As you get older, you realize certain tasks may become more challenging, such as driving. While driving is a great way to maintain your independence, you should keep track of your limitations and ensure you are prioritizing your safety. If you get into an accident at this point in your life, the injuries could be severe and life-altering.
This does not necessarily mean you need to stop driving right away, but you should learn how to stay on top of your driving skills and adjust to changes. Brush up on tips on how to stay safe as an elderly driver.
1. Schedule consistent hearing and vision tests
Your hearing and vision may decline with your age. A reduced hearing ability can mean you may not hear approaching ambulances, police officers or trains. Vision problems such as glaucoma, macular degeneration and cataracts can make it hard for you to see the road clearly–especially at night. Talk to your doctor about scheduling regular visits for exams.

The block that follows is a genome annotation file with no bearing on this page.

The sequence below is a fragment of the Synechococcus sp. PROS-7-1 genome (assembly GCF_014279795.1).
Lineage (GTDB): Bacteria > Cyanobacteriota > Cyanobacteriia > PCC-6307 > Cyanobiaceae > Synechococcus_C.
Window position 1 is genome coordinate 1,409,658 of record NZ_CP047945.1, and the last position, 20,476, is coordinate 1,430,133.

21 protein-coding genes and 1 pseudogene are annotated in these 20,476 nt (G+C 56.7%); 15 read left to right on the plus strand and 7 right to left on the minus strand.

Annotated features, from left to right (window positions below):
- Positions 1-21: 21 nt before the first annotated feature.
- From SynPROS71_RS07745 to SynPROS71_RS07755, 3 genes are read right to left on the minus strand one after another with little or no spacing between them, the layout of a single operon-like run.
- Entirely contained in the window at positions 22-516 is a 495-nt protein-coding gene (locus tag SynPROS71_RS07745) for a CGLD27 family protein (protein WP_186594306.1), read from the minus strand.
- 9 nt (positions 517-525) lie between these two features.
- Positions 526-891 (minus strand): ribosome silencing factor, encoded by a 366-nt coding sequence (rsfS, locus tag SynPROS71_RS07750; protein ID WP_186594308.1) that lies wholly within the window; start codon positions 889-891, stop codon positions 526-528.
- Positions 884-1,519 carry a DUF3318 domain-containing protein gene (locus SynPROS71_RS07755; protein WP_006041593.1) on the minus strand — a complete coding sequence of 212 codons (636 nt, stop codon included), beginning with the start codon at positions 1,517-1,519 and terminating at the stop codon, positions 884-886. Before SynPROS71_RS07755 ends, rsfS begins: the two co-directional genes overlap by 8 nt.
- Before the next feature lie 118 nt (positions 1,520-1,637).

2. Stay active
According to SafeBee, exercising regularly can help you be a safe older driver; remaining physically active improves your flexibility and strength. You may not realize that simple actions such as turning a steering wheel or looking over your shoulder require you to be fit. Simply walking and stretching can help you stay physically fit.
3. Know your limitations
Make necessary adjustments to any recurring problems. For example, if you notice your hands hurt after gripping your steering wheel, get a comfortable cover for it. You can also plan to only drive during daytime hours if you struggle to see well at night. If you have trouble driving in the rain, snow or other inclement conditions, limit yourself to driving only in good conditions.
You may not want to come to terms with the changes that come with age, but following these three tips will only make you safer and help you avoid accidents.